Clinical Trial Testing Effectiveness of LOXO-305 in Mantle Cell Lymphoma Now Open to Patients

A phase 3 trial evaluating the safety and efficacy of the BTK inhibitor LOXO-305 in patients with previously treated mantle cell lymphoma is now open to patients across more than a dozen states.

A phase 3 clinical trial is currently underway and open for recruitment of patients with previously treated mantle cell lymphoma (MCL) to assess a Bruton’s tyrosine kinase (BTK) inhibitor called LOXO-305. The oral treatment works by blocking the activity that leads to the growth of B cells, causing the death of malignant B cells.

The clinical trial — called the BRUIN trial — is expected to enroll 500 patients, who are intended to be randomly given either LOXO-305 or the researcher’s choice of Imbruvica (ibrutinib), Calquence (acalabrutinib) or Brukinsa (zanubrutinib).

"MCL patients who have been treated with a covalent BTK inhibitor have very few therapeutic options, and outcomes are extremely poor. LOXO-305 has demonstrated a promising efficacy profile in these patients, a setting where we urgently need new therapies," said Dr. Michael Wang, Puddin Clarke Endowed Professor of Lymphoma and Myeloma at The University of Texas MD Anderson Cancer Center and presenting author of the study in a news release shared in late 2020, when updated data from phase 1/2 of the trial was presented.

In data presented at the 2020 American Society of Hematology Annual Meeting, LOXO-305 demonstrated and objective response rate — which measures the percentage of patients whose tumors shrunk as a result of treatment — of 52% in patients with MCL, including 14 complete and 15 partial responses. The median amount of time to an initial patient response to treatment was 1.8 months.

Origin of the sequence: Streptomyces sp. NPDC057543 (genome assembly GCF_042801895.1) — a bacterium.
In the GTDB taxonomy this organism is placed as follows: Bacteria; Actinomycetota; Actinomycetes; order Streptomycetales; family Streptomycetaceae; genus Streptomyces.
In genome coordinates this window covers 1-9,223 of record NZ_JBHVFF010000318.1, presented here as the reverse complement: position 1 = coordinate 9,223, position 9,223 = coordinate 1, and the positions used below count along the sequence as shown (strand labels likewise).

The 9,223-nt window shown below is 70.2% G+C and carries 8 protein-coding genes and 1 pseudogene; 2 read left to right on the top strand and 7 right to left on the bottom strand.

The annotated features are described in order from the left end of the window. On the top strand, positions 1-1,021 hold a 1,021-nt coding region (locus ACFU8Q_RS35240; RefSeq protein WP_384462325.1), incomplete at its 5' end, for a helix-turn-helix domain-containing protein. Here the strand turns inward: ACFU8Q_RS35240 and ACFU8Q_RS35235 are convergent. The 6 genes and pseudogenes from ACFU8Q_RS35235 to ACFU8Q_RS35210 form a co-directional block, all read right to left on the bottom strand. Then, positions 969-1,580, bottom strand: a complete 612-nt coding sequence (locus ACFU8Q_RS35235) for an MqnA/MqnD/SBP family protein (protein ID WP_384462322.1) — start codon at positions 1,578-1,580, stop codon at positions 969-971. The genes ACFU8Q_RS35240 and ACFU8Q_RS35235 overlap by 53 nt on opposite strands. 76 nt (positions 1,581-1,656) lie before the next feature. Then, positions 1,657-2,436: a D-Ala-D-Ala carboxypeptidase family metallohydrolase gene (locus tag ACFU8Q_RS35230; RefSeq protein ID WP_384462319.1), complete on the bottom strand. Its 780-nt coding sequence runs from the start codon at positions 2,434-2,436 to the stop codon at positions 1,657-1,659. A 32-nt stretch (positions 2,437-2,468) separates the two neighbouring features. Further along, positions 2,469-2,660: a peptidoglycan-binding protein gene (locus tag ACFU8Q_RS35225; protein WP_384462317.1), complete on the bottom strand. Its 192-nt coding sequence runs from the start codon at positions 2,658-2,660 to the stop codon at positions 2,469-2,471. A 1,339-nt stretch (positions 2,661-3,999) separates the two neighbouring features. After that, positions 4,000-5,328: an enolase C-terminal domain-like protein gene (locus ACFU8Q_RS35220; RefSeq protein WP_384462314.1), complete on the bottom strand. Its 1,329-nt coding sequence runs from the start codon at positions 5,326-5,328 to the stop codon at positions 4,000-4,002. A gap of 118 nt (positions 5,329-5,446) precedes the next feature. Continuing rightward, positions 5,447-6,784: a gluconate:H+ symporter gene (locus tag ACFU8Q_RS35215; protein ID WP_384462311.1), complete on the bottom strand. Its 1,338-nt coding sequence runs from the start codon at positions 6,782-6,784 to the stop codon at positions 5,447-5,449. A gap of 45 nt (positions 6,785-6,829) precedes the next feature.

The most common side effects experienced by patients in the phase 1/2 portion were fatigue (20%) diarrhea (17%) and bruising (13%), regardless of disease type — as the trial also examined patients with chronic lymphocytic leukemia (CLL), small lymphocytic leukemia and Waldenstrom’s macroglobulinemia.

The trial is expected to be completed in February 2025. Its main goal is to compare progression-free survival (PFS; time until the patient’s disease progresses) between the treatment groups. Secondary objectives include event-free survival (amount of time after treatment ends that patients have a delay or event that the treatment was intended to prevent/delay), time to treatment failure, time to worsening of MCL-related symptoms, tolerability, ORR, duration of response (length of time a tumor continues to respond to treatment) and overall survival.

"LOXO-305 was designed to overcome some of the limitations seen with current BTK therapies and we believe the promising efficacy and tolerability data demonstrate its potential to be an important new treatment option for MCL patients,” said Dr. David Hyman, chief medical officer of Loxo Oncology at Lilly.

There are currently 84 study locations, including 18 U.S. states and multiple countries.

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